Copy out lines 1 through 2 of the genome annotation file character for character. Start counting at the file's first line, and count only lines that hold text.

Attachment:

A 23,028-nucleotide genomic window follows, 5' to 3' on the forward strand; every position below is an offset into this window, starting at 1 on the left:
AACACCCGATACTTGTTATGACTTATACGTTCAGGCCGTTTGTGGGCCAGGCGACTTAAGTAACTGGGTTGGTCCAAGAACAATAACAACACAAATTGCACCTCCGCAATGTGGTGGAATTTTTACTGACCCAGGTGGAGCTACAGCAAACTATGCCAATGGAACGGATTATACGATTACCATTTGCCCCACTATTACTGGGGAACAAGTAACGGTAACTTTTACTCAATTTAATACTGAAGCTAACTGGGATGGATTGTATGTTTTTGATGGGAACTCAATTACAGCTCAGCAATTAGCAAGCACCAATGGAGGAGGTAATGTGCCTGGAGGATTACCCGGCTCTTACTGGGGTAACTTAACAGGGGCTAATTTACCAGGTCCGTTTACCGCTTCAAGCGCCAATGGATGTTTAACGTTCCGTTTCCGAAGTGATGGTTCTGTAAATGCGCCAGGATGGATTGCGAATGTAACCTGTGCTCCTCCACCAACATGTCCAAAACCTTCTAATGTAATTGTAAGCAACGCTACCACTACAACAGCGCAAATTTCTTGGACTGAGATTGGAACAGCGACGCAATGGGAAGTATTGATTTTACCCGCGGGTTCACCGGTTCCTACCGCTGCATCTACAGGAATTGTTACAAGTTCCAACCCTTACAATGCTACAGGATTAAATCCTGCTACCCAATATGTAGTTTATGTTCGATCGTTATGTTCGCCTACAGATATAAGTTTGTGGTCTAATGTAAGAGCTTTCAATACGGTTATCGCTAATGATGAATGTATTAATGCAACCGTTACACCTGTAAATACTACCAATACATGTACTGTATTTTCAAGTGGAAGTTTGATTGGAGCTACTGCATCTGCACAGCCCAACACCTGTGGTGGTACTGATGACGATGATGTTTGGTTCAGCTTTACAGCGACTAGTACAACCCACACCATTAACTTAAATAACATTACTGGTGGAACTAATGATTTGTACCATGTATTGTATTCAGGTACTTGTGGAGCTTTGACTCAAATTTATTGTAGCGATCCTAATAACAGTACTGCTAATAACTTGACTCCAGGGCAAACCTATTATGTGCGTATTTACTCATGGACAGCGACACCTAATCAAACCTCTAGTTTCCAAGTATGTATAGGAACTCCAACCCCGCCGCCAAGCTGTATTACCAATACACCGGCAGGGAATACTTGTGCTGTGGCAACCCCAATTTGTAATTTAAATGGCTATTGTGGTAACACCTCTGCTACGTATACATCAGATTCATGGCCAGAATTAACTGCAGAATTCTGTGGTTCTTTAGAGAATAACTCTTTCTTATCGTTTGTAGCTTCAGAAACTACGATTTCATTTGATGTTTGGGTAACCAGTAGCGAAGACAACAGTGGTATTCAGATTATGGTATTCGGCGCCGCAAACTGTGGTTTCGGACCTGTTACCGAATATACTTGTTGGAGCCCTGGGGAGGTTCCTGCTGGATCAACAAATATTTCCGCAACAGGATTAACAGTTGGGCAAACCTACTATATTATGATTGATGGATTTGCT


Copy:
A 23,028-nucleotide genomic window follows, 5' to 3' on the forward strand; every position below is an offset into this window, starting at 1 on the left:
AACACCCGATACTTGTTATGACTTATACGTTCAGGCCGTTTGTGGGCCAGGCGACTTAAGTAACTGGGTTGGTCCAAGAACAATAACAACACAAATTGCACCTCCGCAATGTGGTGGAATTTTTACTGACCCAGGTGGAGCTACAGCAAACTATGCCAATGGAACGGATTATACGATTACCATTTGCCCCACTATTACTGGGGAACAAGTAACGGTAACTTTTACTCAATTTAATACTGAAGCTAACTGGGATGGATTGTATGTTTTTGATGGGAACTCAATTACAGCTCAGCAATTAGCAAGCACCAATGGAGGAGGTAATGTGCCTGGAGGATTACCCGGCTCTTACTGGGGTAACTTAACAGGGGCTAATTTACCAGGTCCGTTTACCGCTTCAAGCGCCAATGGATGTTTAACGTTCCGTTTCCGAAGTGATGGTTCTGTAAATGCGCCAGGATGGATTGCGAATGTAACCTGTGCTCCTCCACCAACATGTCCAAAACCTTCTAATGTAATTGTAAGCAACGCTACCACTACAACAGCGCAAATTTCTTGGACTGAGATTGGAACAGCGACGCAATGGGAAGTATTGATTTTACCCGCGGGTTCACCGGTTCCTACCGCTGCATCTACAGGAATTGTTACAAGTTCCAACCCTTACAATGCTACAGGATTAAATCCTGCTACCCAATATGTAGTTTATGTTCGATCGTTATGTTCGCCTACAGATATAAGTTTGTGGTCTAATGTAAGAGCTTTCAATACGGTTATCGCTAATGATGAATGTATTAATGCAACCGTTACACCTGTAAATACTACCAATACATGTACTGTATTTTCAAGTGGAAGTTTGATTGGAGCTACTGCATCTGCACAGCCCAACACCTGTGGTGGTACTGATGACGATGATGTTTGGTTCAGCTTTACAGCGACTAGTACAACCCACACCATTAACTTAAATAACATTACTGGTGGAACTAATGATTTGTACCATGTATTGTATTCAGGTACTTGTGGAGCTTTGACTCAAATTTATTGTAGCGATCCTAATAACAGTACTGCTAATAACTTGACTCCAGGGCAAACCTATTATGTGCGTATTTACTCATGGACAGCGACACCTAATCAAACCTCTAGTTTCCAAGTATGTATAGGAACTCCAACCCCGCCGCCAAGCTGTATTACCAATACACCGGCAGGGAATACTTGTGCTGTGGCAACCCCAATTTGTAATTTAAATGGCTATTGTGGTAACACCTCTGCTACGTATACATCAGATTCATGGCCAGAATTAACTGCAGAATTCTGTGGTTCTTTAGAGAATAACTCTTTCTTATCGTTTGTAGCTTCAGAAACTACGATTTCATTTGATGTTTGGGTAACCAGTAGCGAAGACAACAGTGGTATTCAGATTATGGTATTCGGCGCCGCAAACTGTGGTTTCGGACCTGTTACCGAATATACTTGTTGGAGCCCTGGGGAGGTTCCTGCTGGATCAACAAATATTTCCGCAACAGGATTAACAGTTGGGCAAACCTACTATATTATGATTGATGGATTTGCT